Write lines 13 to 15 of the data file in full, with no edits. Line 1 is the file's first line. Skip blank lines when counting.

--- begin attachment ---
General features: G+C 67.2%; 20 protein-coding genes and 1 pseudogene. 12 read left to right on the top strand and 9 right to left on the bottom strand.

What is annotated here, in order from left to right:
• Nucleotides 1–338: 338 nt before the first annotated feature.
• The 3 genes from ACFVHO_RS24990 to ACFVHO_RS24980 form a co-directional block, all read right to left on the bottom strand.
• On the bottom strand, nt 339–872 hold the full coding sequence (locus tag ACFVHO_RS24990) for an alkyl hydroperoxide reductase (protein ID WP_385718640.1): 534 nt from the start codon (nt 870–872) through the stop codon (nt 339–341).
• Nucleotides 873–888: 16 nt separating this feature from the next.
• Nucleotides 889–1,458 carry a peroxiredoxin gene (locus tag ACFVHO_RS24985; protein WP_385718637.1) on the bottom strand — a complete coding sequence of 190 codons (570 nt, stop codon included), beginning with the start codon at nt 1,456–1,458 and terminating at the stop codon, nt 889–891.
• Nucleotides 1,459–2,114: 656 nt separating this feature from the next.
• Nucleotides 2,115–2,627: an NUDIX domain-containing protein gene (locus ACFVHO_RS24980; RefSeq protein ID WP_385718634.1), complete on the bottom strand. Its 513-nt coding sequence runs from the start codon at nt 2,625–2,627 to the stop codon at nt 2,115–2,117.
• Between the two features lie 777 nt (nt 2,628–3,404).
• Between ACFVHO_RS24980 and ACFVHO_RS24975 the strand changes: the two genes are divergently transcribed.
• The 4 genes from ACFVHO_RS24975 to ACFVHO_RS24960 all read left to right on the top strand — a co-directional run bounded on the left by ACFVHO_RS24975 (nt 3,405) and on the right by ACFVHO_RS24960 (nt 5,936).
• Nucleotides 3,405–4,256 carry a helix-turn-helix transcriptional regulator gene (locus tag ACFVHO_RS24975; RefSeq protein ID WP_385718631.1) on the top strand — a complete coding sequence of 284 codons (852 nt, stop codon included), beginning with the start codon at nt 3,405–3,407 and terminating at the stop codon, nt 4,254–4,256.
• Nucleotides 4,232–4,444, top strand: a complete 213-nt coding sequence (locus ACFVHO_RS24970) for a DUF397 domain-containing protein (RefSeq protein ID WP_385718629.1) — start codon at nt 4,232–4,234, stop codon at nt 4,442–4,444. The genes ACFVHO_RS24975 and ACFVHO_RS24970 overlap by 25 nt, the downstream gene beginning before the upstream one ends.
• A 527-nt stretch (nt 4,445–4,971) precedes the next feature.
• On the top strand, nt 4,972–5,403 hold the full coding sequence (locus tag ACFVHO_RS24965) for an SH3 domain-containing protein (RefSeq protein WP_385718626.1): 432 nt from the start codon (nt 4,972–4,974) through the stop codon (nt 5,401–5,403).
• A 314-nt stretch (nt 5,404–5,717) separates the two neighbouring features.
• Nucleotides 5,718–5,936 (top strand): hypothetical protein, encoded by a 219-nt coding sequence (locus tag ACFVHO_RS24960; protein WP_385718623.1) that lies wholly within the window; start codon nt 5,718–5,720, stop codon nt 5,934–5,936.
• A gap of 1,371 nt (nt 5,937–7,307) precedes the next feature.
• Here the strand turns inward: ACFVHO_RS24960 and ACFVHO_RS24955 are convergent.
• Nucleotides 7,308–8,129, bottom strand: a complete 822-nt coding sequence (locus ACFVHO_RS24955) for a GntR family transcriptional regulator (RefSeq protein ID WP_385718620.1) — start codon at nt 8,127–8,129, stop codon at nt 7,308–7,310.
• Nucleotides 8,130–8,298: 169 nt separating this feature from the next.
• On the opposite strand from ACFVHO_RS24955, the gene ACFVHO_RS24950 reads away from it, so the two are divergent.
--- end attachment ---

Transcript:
• Nucleotides 3,405–4,256 carry a helix-turn-helix transcriptional regulator gene (locus tag ACFVHO_RS24975; RefSeq protein ID WP_385718631.1) on the top strand — a complete coding sequence of 284 codons (852 nt, stop codon included), beginning with the start codon at nt 3,405–3,407 and terminating at the stop codon, nt 4,254–4,256.
• Nucleotides 4,232–4,444, top strand: a complete 213-nt coding sequence (locus ACFVHO_RS24970) for a DUF397 domain-containing protein (RefSeq protein ID WP_385718629.1) — start codon at nt 4,232–4,234, stop codon at nt 4,442–4,444. The genes ACFVHO_RS24975 and ACFVHO_RS24970 overlap by 25 nt, the downstream gene beginning before the upstream one ends.
• A 527-nt stretch (nt 4,445–4,971) precedes the next feature.